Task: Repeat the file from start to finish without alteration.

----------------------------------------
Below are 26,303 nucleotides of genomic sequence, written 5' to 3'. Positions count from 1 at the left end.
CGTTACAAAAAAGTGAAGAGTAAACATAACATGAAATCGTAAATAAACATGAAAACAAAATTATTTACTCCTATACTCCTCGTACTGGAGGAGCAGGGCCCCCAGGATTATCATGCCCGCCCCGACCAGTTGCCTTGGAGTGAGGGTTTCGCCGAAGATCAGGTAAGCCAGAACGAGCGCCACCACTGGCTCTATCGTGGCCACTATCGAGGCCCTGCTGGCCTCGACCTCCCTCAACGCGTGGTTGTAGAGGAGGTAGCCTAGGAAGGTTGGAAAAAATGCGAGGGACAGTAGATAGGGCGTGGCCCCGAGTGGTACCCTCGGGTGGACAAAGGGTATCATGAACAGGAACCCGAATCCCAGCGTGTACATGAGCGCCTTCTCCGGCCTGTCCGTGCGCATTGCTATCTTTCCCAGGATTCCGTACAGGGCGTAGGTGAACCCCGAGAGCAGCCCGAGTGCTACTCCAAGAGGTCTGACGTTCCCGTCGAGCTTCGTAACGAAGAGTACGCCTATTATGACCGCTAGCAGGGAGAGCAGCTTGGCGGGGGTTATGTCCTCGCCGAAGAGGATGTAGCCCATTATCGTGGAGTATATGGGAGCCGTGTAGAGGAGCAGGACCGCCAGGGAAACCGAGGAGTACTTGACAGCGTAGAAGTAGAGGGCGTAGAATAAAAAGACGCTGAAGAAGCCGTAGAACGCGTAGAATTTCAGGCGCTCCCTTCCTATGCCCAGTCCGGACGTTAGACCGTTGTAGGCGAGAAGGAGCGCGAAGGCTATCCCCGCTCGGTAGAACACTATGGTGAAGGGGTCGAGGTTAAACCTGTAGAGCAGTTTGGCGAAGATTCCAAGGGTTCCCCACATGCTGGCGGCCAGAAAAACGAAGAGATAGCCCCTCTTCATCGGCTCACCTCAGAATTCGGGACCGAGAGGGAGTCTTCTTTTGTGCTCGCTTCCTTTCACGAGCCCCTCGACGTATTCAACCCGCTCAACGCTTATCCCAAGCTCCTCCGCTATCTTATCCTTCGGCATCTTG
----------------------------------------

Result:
Below are 26,303 nucleotides of genomic sequence, written 5' to 3'. Positions count from 1 at the left end.
CGTTACAAAAAAGTGAAGAGTAAACATAACATGAAATCGTAAATAAACATGAAAACAAAATTATTTACTCCTATACTCCTCGTACTGGAGGAGCAGGGCCCCCAGGATTATCATGCCCGCCCCGACCAGTTGCCTTGGAGTGAGGGTTTCGCCGAAGATCAGGTAAGCCAGAACGAGCGCCACCACTGGCTCTATCGTGGCCACTATCGAGGCCCTGCTGGCCTCGACCTCCCTCAACGCGTGGTTGTAGAGGAGGTAGCCTAGGAAGGTTGGAAAAAATGCGAGGGACAGTAGATAGGGCGTGGCCCCGAGTGGTACCCTCGGGTGGACAAAGGGTATCATGAACAGGAACCCGAATCCCAGCGTGTACATGAGCGCCTTCTCCGGCCTGTCCGTGCGCATTGCTATCTTTCCCAGGATTCCGTACAGGGCGTAGGTGAACCCCGAGAGCAGCCCGAGTGCTACTCCAAGAGGTCTGACGTTCCCGTCGAGCTTCGTAACGAAGAGTACGCCTATTATGACCGCTAGCAGGGAGAGCAGCTTGGCGGGGGTTATGTCCTCGCCGAAGAGGATGTAGCCCATTATCGTGGAGTATATGGGAGCCGTGTAGAGGAGCAGGACCGCCAGGGAAACCGAGGAGTACTTGACAGCGTAGAAGTAGAGGGCGTAGAATAAAAAGACGCTGAAGAAGCCGTAGAACGCGTAGAATTTCAGGCGCTCCCTTCCTATGCCCAGTCCGGACGTTAGACCGTTGTAGGCGAGAAGGAGCGCGAAGGCTATCCCCGCTCGGTAGAACACTATGGTGAAGGGGTCGAGGTTAAACCTGTAGAGCAGTTTGGCGAAGATTCCAAGGGTTCCCCACATGCTGGCGGCCAGAAAAACGAAGAGATAGCCCCTCTTCATCGGCTCACCTCAGAATTCGGGACCGAGAGGGAGTCTTCTTTTGTGCTCGCTTCCTTTCACGAGCCCCTCGACGTATTCAACCCGCTCAACGCTTATCCCAAGCTCCTCCGCTATCTTATCCTTCGGCATCTTG